BP sells off one of its legacy oil pipeline networks in the North Sea for up to $250 million. File Photo by Kodda/Shutterstock
April 3 (UPI) -- British petrochemicals company INEOS said Monday it was moving into BP's wake by taking over one of the supermajor's biggest North Sea assets.
INEOS agreed to pay up to a quarter billion dollars to acquire the 235-mile Forties pipeline system, which ties 85 oil and gas assets in the North Sea to the British mainland. CEO Jim Ratcliffe said the pipeline system, designed originally to carry oil from the Forties field to a refinery in Edinburgh, is a strategic asset.
"The North Sea continues to present new opportunities for INEOS," he said in a statement.
INEOS in late 2016 became the largest shale gas acreage holder in the country when it was awarded 21 licenses by the British government.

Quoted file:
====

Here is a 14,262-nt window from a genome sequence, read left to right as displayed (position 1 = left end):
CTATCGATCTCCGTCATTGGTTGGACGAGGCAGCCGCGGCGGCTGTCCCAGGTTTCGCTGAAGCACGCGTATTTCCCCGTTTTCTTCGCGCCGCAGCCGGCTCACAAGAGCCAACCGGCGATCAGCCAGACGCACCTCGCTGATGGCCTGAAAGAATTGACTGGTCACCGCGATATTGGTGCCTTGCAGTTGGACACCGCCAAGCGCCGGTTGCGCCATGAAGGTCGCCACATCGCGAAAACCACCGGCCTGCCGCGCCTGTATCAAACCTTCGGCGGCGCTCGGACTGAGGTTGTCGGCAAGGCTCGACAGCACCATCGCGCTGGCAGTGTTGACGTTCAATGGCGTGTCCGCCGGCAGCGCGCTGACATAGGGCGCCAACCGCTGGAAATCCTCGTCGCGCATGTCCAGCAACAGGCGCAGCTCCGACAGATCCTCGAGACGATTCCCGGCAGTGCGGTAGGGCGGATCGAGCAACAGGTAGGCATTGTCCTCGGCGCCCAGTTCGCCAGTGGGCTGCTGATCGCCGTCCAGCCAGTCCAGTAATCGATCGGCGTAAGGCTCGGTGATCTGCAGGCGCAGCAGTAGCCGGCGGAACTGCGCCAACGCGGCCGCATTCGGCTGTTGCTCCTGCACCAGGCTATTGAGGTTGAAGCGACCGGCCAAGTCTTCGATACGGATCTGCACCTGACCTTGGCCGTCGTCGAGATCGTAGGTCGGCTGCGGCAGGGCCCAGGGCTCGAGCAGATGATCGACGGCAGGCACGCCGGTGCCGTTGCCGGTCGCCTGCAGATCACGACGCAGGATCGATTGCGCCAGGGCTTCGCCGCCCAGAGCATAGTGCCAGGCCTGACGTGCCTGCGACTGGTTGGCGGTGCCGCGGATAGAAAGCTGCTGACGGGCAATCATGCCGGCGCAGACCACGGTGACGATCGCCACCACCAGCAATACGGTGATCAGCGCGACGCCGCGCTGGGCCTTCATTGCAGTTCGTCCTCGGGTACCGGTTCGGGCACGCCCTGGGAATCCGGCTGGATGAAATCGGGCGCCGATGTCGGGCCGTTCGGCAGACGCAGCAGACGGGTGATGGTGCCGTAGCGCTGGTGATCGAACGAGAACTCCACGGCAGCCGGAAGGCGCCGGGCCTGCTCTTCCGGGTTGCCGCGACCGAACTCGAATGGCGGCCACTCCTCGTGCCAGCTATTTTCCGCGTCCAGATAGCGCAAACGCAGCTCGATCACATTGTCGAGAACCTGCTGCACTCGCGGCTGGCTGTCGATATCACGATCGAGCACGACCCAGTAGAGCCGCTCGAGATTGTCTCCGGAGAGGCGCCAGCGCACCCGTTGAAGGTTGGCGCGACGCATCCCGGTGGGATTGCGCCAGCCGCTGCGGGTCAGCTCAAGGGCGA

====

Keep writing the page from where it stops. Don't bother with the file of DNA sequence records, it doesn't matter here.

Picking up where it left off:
Oil from the Forties system contributes to a basket of oils that make up Brent, the benchmark used for the price of oil on the global market. In February, pricing agency S&P Global Platts said it would add oil from the Troll field in the Norwegian waters of the North Sea to the Brent basket, giving Norwegian energy company Statoil a stronger position in terms of its link to pricing.
During the past decade, Platts changed up the basket of what constitutes the benchmark by adding Forties, Oseberg and Ekofisk grades from the North Sea as production from the Brent field itself started to decline.
For BP, the decision to leave one of its legacy holdings behind was part of a shift toward emerging North Sea assets.
"While the Forties pipeline had great significance in BP's history, our business here is now centered around our major interests west of Shetland and in the central North Sea," BP CEO Bob Dudley said.